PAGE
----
A method has been developed to remove elemental mercury from gas streams, in particular flue gas streams containing nitrogen oxides commonly designated as "NOX" or "NOx " and sulfur oxides commonly designated as "SOX" or "SOx ". The method converts elemental mercury to soluble mercury compounds prior to removal in an aqueous scrubber.
Referring to FIG. 1, the apparatus 10 used in examples is shown. Nitrogen and elemental mercury from the permeation tube (not shown) flow through tube 12 to enter inlet tube 14. Inlet tube 14 also carries gases blended to simulate flue gas. Blended gases are composed of mixtures of nitrogen oxides, sulfur oxides, carbon oxides, oxygen, nitrogen, and water vapor. A typical gas composition would be oxygen 5%, carbon dioxide 15%, nitric oxide 250 ppm, and sulfur dioxide 1000 ppm with nitrogen making up the remainder. Typical systems are operated at a temperature range of ambient air to 400° C. The blended gases containing elemental mercury pass into flowmeter 16 where the rate of gas flow is adjusted. From the flowmeter the blended gases and mercury flow through tubing 18 and valve 20 into the first bubbler 22.
The first bubbler 22 is a cylindrical gas column filled with a solution to be tested. The blended gases enter the bubbler 22 near the bottom and bubble through the test solution. The treated gas stream then exits through the top of the bubbler. Aqueous iodine concentrations of 125 ppb, 250 ppb, and 12.7 ppm were used in the examples. Aqueous bromine at a concentration of approximately 250 ppm was also tested as were chlorine solutions of 2.5 ppm, 250 ppm, 1000 ppm, 2500 ppm, and 5000 ppm. Chloric acid was tested in concentrations from 0.356% to 3.56%. The chloric acid solutions were prepared using NOXSORB™ which has a nominal composition of 17.8% chloric acid and 22.3% sodium chlorate in water.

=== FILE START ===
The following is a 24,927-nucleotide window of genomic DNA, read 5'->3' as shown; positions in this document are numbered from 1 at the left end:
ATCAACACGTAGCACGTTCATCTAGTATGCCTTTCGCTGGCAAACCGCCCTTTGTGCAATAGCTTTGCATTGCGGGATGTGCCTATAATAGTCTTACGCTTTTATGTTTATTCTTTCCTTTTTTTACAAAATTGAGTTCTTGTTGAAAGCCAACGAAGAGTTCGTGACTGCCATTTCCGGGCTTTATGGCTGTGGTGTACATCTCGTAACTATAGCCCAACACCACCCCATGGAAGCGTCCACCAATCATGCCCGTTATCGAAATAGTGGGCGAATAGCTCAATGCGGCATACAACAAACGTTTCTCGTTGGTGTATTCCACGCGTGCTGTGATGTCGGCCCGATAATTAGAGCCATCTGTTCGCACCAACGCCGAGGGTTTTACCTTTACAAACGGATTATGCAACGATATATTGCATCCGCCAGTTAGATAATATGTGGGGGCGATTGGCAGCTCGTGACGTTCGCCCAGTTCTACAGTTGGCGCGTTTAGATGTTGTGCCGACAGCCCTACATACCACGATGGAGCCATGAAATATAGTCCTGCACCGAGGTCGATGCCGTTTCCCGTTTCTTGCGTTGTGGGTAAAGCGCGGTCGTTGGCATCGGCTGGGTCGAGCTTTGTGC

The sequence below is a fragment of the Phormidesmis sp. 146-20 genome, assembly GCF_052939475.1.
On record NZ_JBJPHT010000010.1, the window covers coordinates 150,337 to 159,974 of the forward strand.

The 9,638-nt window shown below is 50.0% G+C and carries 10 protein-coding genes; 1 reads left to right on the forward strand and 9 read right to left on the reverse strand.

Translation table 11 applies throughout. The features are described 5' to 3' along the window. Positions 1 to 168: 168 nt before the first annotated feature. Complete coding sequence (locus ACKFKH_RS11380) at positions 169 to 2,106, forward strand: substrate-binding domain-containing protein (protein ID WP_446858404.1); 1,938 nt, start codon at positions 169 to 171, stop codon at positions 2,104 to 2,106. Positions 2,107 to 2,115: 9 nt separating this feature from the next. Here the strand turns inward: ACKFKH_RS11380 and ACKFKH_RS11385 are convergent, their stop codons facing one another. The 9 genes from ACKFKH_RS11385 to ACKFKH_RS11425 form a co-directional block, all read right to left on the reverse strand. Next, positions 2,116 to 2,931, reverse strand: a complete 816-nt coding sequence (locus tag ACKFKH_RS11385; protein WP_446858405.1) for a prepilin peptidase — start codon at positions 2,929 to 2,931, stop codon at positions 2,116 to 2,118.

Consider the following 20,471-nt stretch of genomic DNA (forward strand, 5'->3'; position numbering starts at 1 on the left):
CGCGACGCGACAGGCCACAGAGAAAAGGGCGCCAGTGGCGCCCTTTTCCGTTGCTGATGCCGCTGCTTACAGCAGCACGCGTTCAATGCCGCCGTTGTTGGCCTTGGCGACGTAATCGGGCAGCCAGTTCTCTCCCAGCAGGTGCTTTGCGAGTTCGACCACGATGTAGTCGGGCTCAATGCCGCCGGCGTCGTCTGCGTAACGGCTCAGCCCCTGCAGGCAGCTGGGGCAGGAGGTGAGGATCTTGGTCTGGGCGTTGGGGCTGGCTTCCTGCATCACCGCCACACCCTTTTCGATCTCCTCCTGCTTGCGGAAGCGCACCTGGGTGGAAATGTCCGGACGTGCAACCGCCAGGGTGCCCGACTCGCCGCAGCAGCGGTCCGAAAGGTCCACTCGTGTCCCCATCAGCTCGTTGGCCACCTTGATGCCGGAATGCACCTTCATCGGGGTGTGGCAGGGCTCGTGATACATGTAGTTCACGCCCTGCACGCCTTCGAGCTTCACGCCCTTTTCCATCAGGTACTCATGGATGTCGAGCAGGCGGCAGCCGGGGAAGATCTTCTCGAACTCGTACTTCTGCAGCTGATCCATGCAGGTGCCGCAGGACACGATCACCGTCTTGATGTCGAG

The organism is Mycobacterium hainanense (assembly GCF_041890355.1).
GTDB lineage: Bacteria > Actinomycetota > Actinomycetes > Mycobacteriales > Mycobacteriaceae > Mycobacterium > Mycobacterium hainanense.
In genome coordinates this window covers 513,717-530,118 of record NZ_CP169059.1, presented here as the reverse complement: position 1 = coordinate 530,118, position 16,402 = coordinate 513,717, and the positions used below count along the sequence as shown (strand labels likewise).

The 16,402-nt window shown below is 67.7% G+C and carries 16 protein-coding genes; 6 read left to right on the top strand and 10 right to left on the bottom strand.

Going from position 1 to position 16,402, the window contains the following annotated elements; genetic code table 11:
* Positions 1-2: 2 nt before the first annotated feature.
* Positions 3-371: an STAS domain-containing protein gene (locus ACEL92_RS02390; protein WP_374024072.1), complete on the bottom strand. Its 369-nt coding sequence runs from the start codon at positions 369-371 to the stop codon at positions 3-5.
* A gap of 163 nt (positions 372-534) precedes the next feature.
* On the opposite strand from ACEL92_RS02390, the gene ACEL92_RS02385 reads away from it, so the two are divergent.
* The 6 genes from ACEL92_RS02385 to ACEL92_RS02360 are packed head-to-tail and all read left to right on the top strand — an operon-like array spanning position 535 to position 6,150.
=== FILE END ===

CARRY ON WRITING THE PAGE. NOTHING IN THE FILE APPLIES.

The blended gas stream exits the first bubbler 22 through tubing 24 and enters the second bubbler 26. The second bubbler is also filled with an aqueous solution. In the examples both the second bubbler 26 and the third bubbler 30 were filled with distilled water. From the second bubbler 26 the gas stream flows through tube 28 and into the third bubbler 30. The gas stream exits the third bubbler through tube 32 and at valve 34 either vents through tube 38 or passes to the mercury analyzer 38 through tube 36. All gas samples as well as the aqueous solutions in the second and third bubblers are analyzed for elemental mercury content.
Referring to FIG. 2 a pilot scale flue gas scrubber system 40 is diagramed. Flue gas flows through duct 42. The flue gas contains nitrogen oxides, sulfur oxides, carbon oxides, oxygen, nitrogen, and water vapor as well as elemental mercury. Duct 42 has a means for injecting reactive solution into the duct. This means 44 could be a two fluid nozzle, pressurized nozzle, ultrasonic nozzle, a rotary atomizer or combination thereof. The nozzle sprays a mist of reactive solution into the flue gas so that the elemental mercury is oxidized into a soluble mercuric compound. The treated flue gas travels to a wet scrubber 48. Liquid from the reactive solution and flue gas collects in the liquid collector 46. In the wet scrubber 48, the soluble mercuric compounds and other constituents are treated with aqueous solutions of calcium hydroxide, sodium carbonate, and sodium hydroxide to remove the soluble compounds. Treated flue gas is either vented from the wet scrubber or analyzed.